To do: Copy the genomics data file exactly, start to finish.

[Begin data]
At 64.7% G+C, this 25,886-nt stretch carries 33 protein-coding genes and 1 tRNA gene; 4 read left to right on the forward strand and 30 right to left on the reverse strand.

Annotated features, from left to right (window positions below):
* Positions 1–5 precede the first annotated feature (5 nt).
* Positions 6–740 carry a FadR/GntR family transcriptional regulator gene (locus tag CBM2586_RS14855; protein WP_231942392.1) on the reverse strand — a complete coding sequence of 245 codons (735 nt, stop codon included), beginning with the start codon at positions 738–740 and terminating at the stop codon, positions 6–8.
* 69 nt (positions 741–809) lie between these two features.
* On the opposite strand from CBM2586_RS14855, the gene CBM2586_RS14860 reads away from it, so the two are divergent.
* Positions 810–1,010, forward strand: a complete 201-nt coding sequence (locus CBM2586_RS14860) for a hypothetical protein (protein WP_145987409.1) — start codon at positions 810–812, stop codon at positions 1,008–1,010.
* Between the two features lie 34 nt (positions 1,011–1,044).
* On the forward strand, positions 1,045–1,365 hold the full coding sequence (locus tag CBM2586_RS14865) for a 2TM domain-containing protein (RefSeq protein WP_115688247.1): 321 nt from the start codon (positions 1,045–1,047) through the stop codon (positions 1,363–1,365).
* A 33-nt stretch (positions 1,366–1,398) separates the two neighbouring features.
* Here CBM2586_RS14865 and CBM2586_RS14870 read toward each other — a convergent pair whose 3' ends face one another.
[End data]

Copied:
At 64.7% G+C, this 25,886-nt stretch carries 33 protein-coding genes and 1 tRNA gene; 4 read left to right on the forward strand and 30 right to left on the reverse strand.

Annotated features, from left to right (window positions below):
* Positions 1–5 precede the first annotated feature (5 nt).
* Positions 6–740 carry a FadR/GntR family transcriptional regulator gene (locus tag CBM2586_RS14855; protein WP_231942392.1) on the reverse strand — a complete coding sequence of 245 codons (735 nt, stop codon included), beginning with the start codon at positions 738–740 and terminating at the stop codon, positions 6–8.
* 69 nt (positions 741–809) lie between these two features.
* On the opposite strand from CBM2586_RS14855, the gene CBM2586_RS14860 reads away from it, so the two are divergent.
* Positions 810–1,010, forward strand: a complete 201-nt coding sequence (locus CBM2586_RS14860) for a hypothetical protein (protein WP_145987409.1) — start codon at positions 810–812, stop codon at positions 1,008–1,010.
* Between the two features lie 34 nt (positions 1,011–1,044).
* On the forward strand, positions 1,045–1,365 hold the full coding sequence (locus tag CBM2586_RS14865) for a 2TM domain-containing protein (RefSeq protein WP_115688247.1): 321 nt from the start codon (positions 1,045–1,047) through the stop codon (positions 1,363–1,365).
* A 33-nt stretch (positions 1,366–1,398) separates the two neighbouring features.
* Here CBM2586_RS14865 and CBM2586_RS14870 read toward each other — a convergent pair whose 3' ends face one another.